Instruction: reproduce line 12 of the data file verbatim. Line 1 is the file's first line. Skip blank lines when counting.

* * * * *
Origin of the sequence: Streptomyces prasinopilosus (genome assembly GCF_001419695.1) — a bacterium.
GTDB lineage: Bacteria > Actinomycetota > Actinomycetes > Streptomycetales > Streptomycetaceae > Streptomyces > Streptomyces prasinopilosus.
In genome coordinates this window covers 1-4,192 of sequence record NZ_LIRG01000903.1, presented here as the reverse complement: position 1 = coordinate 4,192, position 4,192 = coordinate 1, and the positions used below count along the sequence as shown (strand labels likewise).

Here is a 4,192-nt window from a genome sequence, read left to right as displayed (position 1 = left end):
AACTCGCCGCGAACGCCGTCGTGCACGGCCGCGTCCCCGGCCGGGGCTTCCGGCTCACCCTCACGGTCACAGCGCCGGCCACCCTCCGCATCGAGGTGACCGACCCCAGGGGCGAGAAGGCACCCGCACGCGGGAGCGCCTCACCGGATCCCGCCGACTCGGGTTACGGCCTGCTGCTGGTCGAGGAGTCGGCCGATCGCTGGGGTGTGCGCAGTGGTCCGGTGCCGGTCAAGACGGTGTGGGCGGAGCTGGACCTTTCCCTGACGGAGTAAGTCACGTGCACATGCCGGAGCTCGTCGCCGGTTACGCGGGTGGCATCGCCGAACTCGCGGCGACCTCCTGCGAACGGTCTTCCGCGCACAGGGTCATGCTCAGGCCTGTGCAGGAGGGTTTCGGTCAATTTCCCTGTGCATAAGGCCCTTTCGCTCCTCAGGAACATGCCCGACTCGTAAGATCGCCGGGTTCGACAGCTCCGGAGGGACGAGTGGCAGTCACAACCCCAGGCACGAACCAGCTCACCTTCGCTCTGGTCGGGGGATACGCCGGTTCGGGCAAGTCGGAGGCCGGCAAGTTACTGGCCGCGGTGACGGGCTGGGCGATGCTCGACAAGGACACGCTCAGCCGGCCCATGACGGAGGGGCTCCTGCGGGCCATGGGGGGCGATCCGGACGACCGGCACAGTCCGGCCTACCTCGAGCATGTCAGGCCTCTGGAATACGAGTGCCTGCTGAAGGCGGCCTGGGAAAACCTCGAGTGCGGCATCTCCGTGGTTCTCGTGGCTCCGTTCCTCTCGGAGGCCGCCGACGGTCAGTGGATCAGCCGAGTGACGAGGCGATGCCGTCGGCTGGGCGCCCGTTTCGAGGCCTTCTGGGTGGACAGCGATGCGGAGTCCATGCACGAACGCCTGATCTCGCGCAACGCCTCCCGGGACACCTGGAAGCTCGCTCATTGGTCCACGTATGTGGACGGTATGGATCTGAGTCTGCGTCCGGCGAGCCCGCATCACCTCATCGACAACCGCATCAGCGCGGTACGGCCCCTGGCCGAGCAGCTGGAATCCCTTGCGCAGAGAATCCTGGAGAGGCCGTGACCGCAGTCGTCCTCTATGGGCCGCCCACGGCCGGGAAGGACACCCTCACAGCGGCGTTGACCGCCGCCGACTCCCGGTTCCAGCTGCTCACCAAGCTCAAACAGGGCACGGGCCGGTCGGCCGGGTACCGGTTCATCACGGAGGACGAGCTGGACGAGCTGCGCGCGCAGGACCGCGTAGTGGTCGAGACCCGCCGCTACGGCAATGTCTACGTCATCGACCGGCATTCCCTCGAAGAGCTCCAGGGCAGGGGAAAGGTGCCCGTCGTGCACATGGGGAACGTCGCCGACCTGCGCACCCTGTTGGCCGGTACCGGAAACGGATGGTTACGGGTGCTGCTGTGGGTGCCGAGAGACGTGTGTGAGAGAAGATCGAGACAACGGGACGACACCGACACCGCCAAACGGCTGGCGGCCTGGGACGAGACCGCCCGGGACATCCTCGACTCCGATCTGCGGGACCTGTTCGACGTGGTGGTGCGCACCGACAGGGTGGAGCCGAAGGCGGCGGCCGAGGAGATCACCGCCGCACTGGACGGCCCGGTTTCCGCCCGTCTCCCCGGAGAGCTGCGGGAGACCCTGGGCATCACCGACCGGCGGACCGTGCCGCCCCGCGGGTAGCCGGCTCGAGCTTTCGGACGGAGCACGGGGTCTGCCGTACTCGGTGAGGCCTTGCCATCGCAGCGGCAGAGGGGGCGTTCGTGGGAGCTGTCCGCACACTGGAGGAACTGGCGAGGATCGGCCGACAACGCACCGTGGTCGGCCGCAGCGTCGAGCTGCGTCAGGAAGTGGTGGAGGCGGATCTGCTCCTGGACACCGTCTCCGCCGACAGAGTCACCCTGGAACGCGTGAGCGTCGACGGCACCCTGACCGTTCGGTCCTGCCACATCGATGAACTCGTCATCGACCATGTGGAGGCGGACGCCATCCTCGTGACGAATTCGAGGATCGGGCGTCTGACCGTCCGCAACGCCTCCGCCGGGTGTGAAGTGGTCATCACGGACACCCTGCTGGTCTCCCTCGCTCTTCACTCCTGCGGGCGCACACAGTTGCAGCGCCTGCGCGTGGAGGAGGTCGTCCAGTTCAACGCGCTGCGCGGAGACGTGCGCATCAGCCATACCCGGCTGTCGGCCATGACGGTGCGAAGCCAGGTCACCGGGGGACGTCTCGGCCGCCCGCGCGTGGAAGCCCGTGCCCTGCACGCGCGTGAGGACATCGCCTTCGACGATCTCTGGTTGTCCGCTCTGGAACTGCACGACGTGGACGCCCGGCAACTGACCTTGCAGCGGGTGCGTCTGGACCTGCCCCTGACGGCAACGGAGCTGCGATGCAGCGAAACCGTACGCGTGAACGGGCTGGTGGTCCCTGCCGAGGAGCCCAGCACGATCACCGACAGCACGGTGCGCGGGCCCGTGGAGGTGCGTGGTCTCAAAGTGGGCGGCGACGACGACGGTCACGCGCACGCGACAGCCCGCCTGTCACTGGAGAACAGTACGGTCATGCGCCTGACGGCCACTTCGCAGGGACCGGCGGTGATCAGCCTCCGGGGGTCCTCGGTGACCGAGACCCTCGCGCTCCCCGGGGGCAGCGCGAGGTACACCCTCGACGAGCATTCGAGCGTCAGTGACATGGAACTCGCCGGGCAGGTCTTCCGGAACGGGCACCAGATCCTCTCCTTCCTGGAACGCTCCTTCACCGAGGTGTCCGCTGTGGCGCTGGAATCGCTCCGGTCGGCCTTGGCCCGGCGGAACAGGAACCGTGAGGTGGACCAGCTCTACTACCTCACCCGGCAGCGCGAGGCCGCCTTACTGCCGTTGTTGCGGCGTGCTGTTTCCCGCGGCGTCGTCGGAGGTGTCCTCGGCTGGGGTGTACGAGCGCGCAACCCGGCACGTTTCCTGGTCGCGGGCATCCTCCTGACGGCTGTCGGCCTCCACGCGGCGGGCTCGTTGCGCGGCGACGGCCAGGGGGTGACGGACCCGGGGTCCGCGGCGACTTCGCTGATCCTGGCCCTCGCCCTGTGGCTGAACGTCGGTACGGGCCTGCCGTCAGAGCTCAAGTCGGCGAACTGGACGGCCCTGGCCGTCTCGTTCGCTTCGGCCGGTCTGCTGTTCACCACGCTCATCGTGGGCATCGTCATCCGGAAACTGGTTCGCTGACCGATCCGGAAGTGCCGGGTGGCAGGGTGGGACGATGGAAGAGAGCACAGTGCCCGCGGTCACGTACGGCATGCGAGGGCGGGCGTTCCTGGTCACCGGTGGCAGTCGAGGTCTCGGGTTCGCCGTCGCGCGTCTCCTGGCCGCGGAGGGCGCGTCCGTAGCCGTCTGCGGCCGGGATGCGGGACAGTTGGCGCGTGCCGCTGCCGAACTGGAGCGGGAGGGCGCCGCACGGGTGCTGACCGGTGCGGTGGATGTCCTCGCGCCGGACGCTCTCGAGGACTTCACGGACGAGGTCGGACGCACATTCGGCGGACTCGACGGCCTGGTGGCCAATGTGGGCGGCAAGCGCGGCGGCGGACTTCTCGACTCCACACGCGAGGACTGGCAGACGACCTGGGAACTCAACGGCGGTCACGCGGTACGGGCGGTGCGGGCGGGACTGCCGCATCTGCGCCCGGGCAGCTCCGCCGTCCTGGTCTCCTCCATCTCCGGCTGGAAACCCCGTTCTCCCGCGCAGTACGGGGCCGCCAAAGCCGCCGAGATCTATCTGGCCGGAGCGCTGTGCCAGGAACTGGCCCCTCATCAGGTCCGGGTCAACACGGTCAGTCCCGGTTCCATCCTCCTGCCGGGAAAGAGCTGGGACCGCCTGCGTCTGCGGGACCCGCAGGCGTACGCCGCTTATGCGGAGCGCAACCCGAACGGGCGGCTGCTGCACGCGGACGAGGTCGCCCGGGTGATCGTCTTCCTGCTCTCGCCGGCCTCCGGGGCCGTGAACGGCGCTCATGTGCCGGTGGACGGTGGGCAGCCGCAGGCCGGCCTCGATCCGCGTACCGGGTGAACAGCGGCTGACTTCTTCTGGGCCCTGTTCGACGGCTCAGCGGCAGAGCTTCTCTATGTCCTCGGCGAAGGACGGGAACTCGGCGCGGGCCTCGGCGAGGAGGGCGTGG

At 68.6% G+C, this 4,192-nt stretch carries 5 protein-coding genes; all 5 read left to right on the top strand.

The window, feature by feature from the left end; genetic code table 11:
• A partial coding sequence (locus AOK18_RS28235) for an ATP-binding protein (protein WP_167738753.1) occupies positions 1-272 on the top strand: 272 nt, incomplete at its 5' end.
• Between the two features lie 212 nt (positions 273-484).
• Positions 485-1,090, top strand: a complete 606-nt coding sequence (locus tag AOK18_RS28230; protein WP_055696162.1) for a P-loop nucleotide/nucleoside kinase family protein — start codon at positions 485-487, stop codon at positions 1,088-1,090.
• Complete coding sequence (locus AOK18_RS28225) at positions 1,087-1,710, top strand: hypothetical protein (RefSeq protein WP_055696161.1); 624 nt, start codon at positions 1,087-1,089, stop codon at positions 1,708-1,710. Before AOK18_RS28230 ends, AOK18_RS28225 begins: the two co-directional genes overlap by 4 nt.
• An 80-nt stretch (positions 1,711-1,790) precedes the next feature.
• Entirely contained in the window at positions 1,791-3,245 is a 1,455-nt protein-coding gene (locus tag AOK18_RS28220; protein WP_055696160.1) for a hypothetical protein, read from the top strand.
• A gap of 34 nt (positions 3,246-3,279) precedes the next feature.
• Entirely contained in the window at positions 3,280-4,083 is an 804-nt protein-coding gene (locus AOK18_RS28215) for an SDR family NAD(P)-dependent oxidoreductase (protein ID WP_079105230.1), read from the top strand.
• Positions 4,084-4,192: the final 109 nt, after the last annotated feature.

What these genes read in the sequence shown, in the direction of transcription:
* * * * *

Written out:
• An 80-nt stretch (positions 1,711-1,790) precedes the next feature.